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Music

Minor Scale Guide: Learn the Natural Minor Scale

Written by MasterClass

Last updated: Nov 9, 2020 • 2 min read

Minor chords and minor-key music use notes from minor scales. There are three types of minor scales in music theory: the natural minor scale, the harmonic minor scale, and the melodic minor scale. Of these, the natural minor scale is most common in Western music.

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What Is the Natural Minor Scale?

In music theory, a natural minor scale is a seven-note musical scale characterized by a minor third scale degree (also known as a flat third), a minor sixth scale degree (or flat sixth), and a minor seventh scale degree (or flat seventh). Natural minor scales abound in classical music, jazz, and many styles of popular music, including rock, hip hop, and R&B.

Natural minor scales share a key signature with a relative major key that has the same diatonic notes. For example, the A minor scale is the relative minor of the C major scale, the D minor scale is the relative minor of F major, and the G minor scale is the relative minor of B♭ major.

What Are the Notes of the Natural Minor Scale?

A natural minor scale is constructed from seven notes spaced either one or two semitones apart. A natural minor scale is similar to a major scale, but it features a few half steps where the major scale would have whole steps. Here is a breakdown of each degree of the scale:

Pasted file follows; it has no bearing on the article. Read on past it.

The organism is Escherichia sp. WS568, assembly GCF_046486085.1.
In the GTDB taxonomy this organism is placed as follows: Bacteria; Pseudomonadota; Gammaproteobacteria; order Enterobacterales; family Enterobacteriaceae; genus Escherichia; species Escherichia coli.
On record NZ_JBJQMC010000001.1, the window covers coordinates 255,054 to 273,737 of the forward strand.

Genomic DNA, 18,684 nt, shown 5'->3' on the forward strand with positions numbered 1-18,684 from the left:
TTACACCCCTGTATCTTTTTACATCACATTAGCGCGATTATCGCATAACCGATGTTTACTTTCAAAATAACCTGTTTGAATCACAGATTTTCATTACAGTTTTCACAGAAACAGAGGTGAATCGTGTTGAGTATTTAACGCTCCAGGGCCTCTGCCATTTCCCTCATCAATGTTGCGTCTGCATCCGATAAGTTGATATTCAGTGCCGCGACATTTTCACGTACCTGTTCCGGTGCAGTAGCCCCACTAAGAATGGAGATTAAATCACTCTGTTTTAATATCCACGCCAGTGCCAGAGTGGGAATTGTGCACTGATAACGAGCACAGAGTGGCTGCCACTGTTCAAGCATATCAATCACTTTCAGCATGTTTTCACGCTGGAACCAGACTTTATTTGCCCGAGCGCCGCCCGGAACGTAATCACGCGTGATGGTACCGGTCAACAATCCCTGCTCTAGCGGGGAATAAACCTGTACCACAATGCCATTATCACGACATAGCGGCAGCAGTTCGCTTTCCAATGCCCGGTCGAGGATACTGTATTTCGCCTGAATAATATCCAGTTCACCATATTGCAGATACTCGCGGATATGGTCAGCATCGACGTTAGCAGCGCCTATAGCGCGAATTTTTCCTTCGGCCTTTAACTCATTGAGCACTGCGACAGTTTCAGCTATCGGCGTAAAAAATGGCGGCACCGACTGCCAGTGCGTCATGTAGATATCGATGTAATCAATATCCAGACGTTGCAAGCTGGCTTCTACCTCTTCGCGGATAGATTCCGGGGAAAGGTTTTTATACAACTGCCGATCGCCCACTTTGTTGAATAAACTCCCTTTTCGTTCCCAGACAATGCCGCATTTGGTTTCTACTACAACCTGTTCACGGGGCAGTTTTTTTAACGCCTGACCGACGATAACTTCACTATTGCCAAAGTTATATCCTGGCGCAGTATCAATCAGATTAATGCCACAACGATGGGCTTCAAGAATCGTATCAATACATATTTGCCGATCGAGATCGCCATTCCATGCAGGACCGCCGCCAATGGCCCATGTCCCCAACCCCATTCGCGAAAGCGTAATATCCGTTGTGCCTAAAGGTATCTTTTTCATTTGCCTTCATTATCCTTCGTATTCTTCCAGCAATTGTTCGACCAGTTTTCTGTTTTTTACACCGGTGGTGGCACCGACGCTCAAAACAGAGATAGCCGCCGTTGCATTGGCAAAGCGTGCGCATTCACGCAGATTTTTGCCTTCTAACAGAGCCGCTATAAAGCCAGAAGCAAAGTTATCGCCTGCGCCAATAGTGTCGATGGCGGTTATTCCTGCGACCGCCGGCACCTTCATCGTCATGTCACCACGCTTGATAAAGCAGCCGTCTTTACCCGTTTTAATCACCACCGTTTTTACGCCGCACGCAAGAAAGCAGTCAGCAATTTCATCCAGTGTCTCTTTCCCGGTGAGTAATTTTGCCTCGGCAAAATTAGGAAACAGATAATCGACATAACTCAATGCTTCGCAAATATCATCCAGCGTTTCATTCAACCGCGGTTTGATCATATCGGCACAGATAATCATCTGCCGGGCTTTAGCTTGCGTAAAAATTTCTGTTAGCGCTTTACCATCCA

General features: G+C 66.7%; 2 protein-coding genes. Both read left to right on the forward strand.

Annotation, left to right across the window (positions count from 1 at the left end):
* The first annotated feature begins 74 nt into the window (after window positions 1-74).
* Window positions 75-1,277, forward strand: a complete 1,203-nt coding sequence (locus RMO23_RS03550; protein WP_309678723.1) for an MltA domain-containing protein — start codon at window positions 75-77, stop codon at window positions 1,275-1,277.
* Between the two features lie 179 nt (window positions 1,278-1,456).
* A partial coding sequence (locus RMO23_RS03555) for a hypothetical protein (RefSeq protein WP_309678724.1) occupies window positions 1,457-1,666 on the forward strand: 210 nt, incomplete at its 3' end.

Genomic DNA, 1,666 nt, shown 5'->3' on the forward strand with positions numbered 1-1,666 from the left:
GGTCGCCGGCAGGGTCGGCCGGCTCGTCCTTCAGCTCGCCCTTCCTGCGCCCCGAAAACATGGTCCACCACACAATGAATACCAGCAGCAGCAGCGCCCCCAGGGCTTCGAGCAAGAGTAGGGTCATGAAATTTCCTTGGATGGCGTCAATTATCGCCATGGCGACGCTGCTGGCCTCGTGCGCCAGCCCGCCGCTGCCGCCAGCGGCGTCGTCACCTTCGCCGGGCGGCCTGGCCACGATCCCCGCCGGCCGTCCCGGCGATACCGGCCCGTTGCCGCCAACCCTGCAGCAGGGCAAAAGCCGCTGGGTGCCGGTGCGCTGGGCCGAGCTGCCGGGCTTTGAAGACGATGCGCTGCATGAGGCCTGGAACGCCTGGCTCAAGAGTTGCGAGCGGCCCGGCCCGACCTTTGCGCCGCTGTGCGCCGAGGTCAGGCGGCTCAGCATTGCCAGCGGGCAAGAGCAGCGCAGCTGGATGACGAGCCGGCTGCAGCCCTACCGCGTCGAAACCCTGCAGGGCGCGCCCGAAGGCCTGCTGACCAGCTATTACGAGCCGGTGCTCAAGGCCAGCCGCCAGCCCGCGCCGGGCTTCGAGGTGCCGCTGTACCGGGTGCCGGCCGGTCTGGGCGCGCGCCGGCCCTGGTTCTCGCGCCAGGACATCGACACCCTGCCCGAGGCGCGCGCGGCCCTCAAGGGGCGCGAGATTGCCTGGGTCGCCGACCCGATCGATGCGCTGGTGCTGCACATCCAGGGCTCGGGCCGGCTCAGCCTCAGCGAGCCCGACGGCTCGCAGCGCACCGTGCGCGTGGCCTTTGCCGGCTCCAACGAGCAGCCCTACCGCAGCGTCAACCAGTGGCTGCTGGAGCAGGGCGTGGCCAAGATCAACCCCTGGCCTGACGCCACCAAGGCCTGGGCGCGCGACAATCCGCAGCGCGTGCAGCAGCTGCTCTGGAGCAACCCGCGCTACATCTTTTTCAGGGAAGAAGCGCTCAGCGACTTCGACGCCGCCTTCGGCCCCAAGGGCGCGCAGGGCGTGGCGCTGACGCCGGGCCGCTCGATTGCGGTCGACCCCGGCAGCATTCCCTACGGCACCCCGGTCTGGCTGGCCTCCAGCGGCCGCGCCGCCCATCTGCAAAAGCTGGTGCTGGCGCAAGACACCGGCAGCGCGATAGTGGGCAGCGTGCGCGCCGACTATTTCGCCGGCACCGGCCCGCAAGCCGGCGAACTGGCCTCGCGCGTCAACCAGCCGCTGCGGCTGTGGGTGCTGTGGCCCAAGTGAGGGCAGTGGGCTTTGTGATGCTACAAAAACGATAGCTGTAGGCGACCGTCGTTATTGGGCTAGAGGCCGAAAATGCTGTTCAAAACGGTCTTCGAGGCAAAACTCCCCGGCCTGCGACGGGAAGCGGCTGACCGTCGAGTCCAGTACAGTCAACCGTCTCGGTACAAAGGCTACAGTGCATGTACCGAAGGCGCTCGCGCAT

• First scale degree: the root of the scale
  • Second degree: a whole step up from the root
  • Flat third degree: a half step up from the second
  • Fourth degree: a whole step up from the third
  • Fifth degree: a whole step up from the fourth
  • Flat sixth degree: a half step up from the fifth
  • Flat seventh degree: a whole step up from the sixth

The scale concludes with one final whole step to get back to the root, an octave higher than before. Natural minor scales consist of the same notes whether played in ascending form (going up the scale) or descending form (going down the scale).

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Natural Minor vs. Harmonic Minor: What’s the Difference?

There is a one-note difference between the natural minor scale and the harmonic minor scale: In the harmonic minor scale, the seventh scale degree is raised. While a natural minor scale has a minor seventh (or flat seventh), the harmonic minor scale has a natural seventh.

For example, the E natural minor scale consists of the following notes: E-F♯-G-A-B-C-D; the E harmonic minor scale is nearly identical, but with a raised seventh degree: E-F♯-G-A-B-C-D♯. The only difference between the two is that the D is raised by one semitone to D♯. This makes that seventh degree a leading tone, just like you’d have in a major scale.

What Is the Minor Pentatonic Scale?

The minor pentatonic scale is a variation on the natural minor scale. To turn a natural minor scale into a minor pentatonic scale, eliminate the second and sixth scale degrees. This leaves the following five scale degrees: first, flat third, fourth, fifth, flat seventh.

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